I attended a recent workshop on grief by psychologist Janina Fisher. She introduced some ways to think about thinking. For example, in the wake of a series of painful experiences, a person might go over the same circuit of thought like, “I will never have anything good in my life,” or, “whatever good I have will be taken away from me.”  Sound familiar? These are not uncommon. Like Dr. Hone, she challenges her clients gently to ask themselves whether that belief is helping them. She said it can be like swallowing poison that then becomes toxic inside of us and in our relationships. As a body-based psychotherapist, she suggests we instead just feel the sensations of our pain to ride the waves of our grief. In western Eurocentric culture we have been trained to value thinking and doing over sensation and being. However, our brain is designed to continually experience and evaluate sensation. Thinking is the last thing our brain does with this information. It is good practice to spend more time noticing what is happening inside of us. The frontal cortex of our brain is designed to do this.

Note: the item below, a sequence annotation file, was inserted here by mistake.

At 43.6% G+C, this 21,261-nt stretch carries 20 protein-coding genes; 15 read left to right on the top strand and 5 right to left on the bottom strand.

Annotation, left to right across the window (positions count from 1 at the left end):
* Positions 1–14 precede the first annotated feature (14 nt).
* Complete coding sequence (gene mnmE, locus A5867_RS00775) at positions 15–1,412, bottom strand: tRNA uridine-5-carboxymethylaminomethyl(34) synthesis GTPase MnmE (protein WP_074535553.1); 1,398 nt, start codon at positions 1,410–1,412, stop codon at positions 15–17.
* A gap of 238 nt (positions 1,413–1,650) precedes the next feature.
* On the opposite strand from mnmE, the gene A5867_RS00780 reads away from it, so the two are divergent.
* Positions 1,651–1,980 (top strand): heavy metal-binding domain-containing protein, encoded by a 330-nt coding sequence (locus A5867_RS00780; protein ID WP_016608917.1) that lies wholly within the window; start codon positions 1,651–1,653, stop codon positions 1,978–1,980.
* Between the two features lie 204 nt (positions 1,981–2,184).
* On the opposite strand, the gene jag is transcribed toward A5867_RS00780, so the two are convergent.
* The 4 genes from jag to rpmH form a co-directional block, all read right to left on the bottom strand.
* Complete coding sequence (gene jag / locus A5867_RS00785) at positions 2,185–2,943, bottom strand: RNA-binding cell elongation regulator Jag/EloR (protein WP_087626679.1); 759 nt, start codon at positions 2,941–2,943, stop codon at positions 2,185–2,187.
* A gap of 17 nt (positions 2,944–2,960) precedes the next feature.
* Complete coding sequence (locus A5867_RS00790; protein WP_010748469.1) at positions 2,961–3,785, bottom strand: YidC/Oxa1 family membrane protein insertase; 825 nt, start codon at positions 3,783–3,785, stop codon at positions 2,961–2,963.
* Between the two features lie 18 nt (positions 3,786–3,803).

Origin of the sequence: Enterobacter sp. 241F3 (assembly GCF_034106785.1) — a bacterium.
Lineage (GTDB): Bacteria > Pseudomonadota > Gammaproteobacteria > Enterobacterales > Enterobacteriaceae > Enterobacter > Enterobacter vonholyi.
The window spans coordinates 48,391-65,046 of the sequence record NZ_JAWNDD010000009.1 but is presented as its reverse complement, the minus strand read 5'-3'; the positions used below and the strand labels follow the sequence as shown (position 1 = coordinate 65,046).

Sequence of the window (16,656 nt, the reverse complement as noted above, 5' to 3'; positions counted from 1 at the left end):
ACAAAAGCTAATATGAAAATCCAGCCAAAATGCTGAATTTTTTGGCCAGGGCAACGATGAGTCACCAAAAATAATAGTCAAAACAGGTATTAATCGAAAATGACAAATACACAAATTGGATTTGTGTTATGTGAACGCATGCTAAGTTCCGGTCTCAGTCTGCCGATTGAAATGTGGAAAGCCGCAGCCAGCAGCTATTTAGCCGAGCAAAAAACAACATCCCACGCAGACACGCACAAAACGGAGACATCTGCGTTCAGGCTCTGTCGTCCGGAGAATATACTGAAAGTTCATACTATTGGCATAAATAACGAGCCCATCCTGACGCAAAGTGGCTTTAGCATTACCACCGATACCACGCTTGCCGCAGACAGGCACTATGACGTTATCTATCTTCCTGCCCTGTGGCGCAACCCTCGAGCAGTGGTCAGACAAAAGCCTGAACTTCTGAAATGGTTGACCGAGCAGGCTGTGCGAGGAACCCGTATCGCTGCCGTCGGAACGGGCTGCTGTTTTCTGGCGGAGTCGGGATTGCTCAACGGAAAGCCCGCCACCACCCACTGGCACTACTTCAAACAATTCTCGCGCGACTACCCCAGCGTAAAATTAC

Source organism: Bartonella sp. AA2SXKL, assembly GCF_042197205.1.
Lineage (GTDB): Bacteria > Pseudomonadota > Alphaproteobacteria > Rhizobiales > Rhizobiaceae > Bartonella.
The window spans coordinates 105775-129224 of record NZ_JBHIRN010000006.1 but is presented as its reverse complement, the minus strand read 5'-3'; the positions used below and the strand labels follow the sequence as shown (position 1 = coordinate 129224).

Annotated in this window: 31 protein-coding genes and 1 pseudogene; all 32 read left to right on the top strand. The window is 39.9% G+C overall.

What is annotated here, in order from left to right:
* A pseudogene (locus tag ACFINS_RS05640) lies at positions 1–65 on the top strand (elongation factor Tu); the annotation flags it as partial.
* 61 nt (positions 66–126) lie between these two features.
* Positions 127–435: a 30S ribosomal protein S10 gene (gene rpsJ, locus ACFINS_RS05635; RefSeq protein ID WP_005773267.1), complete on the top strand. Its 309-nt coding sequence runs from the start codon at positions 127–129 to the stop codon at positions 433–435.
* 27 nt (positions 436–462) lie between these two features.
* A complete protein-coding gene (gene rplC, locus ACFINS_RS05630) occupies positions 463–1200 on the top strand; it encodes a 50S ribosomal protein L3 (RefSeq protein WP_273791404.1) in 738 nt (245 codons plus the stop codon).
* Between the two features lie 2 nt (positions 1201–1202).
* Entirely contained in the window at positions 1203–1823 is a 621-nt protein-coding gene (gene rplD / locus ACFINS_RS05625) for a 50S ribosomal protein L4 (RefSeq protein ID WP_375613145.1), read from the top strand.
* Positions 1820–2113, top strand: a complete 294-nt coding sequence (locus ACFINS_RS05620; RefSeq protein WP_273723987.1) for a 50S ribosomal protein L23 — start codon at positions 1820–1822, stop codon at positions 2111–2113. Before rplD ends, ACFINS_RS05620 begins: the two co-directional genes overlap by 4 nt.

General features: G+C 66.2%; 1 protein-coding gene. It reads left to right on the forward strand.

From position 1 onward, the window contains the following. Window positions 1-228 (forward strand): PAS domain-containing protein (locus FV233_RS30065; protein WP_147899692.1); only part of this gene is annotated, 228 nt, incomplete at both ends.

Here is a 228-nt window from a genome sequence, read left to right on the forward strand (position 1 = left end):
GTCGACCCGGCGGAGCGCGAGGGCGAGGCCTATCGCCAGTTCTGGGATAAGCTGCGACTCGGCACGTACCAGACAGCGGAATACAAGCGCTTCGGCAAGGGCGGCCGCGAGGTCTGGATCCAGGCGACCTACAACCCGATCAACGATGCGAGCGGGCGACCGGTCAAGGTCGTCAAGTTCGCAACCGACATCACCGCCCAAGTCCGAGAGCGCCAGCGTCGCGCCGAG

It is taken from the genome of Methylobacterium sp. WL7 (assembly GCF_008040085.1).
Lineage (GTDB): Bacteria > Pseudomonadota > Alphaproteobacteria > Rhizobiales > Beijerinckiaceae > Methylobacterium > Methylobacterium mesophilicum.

Back to principle one. No one said it would be easy. Accept this. Count on it. This takes discipline. Successful, resilient people have discipline. This means doing things we know are good for us, or others, despite how we feel. Acceptance Commitment Therapy focuses on being clear about our values – that which is most important to us – and committing to living according to them. Happiness is a natural springwater that flows from digging that well. Some of us may have to dig longer than others. The greater the adversity we have climbed out of, the greater our character development, patience, understanding, compassion, kindness, generosity and peace. And St. Paul wrote that the greatest of these is love. We all want peace. It starts inside each one of us, and we can share that with those we touch and they can do the same. It’s not easy, but I am grateful to be part of this incredible fabric of life that we are all woven together into. Our lives are about so much more than ourselves. Maybe that’s another principle for another blog.


Albert Seinen is a Counsellor and Educational Advisor at VIU’s Cowichan campus.